On 9 July 2015 the Hang Seng China A H Premium Index reached a historic peak level of 149.57. This instrument measures the difference between the (i) ‘A’ (onshore) shares listed in Shanghai and Shenzen stock exchanges and (ii) the ‘H’ (offshore) shares issued by the same companies listed in Hong Kong.
The main reason why this is not a pure arbitrage opportunity can be explained by the different investor groups of the two exchanges. Although the regulatory bottlenecks between the two markets are expected to decrease gradually, nowadays the ‘A’ shares are primarily traded by locals, while the ‘H’ papers are in the focus of international investors. This premium pricing is significantly supported by the recently announced selling limitations in the onshore market.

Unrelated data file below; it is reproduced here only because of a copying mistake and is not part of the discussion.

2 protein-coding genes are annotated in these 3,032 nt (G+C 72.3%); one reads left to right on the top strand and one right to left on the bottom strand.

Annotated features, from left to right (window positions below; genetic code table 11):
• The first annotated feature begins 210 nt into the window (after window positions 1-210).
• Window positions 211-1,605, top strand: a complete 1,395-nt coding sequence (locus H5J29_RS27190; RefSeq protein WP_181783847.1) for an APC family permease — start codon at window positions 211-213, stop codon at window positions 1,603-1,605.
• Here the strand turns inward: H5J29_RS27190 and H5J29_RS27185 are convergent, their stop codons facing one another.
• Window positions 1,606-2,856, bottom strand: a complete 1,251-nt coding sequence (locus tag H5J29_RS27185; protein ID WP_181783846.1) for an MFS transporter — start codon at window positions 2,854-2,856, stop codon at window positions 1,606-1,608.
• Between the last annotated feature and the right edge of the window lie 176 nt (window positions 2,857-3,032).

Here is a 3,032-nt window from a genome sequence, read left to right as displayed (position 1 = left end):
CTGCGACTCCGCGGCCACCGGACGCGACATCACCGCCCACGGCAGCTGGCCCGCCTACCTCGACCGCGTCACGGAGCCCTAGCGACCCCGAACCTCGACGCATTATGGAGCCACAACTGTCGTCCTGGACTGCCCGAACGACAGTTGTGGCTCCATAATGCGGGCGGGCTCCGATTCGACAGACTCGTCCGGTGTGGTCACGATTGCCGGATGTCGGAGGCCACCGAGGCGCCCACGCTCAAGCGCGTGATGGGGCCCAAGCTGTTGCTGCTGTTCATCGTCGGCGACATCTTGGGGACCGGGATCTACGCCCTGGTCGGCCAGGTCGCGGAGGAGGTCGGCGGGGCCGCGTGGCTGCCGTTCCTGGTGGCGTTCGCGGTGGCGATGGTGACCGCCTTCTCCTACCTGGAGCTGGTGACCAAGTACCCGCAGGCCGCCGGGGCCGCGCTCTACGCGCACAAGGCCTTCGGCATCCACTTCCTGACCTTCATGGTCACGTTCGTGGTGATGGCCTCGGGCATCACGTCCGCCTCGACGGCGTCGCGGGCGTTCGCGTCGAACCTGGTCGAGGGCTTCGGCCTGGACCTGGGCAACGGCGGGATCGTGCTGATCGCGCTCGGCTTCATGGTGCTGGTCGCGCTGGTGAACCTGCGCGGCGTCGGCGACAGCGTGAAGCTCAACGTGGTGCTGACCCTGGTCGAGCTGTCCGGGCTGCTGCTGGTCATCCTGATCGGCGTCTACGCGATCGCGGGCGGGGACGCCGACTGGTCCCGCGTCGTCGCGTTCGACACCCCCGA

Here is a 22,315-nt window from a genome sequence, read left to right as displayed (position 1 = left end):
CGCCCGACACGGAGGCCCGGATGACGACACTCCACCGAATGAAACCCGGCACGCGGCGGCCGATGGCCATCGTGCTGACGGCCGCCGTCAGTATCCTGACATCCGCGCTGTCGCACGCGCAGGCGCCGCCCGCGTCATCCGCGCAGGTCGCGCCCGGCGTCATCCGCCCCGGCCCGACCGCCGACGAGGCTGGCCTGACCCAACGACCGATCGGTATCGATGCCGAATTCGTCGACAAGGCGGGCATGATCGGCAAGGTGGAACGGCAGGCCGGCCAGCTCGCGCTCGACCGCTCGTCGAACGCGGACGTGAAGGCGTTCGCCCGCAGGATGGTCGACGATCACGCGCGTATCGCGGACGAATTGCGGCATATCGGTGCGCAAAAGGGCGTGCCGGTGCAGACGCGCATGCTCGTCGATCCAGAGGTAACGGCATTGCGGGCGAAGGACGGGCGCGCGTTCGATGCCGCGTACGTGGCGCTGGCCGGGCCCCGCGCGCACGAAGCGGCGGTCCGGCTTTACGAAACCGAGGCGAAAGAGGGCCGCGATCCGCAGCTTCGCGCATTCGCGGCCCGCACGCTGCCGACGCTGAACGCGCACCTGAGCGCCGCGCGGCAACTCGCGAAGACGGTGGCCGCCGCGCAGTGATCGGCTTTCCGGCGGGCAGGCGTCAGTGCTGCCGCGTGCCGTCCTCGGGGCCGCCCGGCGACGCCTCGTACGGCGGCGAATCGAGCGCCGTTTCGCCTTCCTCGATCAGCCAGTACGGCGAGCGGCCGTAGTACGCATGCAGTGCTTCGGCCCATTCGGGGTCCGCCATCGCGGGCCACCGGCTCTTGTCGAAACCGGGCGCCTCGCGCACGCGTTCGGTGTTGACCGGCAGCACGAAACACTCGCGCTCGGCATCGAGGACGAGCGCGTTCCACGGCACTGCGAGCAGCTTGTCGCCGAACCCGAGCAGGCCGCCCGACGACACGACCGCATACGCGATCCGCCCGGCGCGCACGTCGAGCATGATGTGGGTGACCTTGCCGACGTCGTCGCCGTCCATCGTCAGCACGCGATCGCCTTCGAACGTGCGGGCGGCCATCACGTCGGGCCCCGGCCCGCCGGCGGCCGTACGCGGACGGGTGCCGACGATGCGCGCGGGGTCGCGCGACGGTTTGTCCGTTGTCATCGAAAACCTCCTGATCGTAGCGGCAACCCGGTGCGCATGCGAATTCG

If somebody believes that this artificial situation might turn to a more ‘normal’ trading environment, the most appropriate strategy might the the following
(i) short ASHR (Deutsche X-trackers Harvest CSI 300 China A-Shares ETF) and
(ii) long FXI (iShares China Large-Cap)
Probably these are the most freqently traded ETFs available for international investors in this matter.
Again, this is not a clear arbitrage strategy due to several factors, for example the above mentioned ETFs do not cover the same issuers and the premium values of the individual stocks are not equally distributed.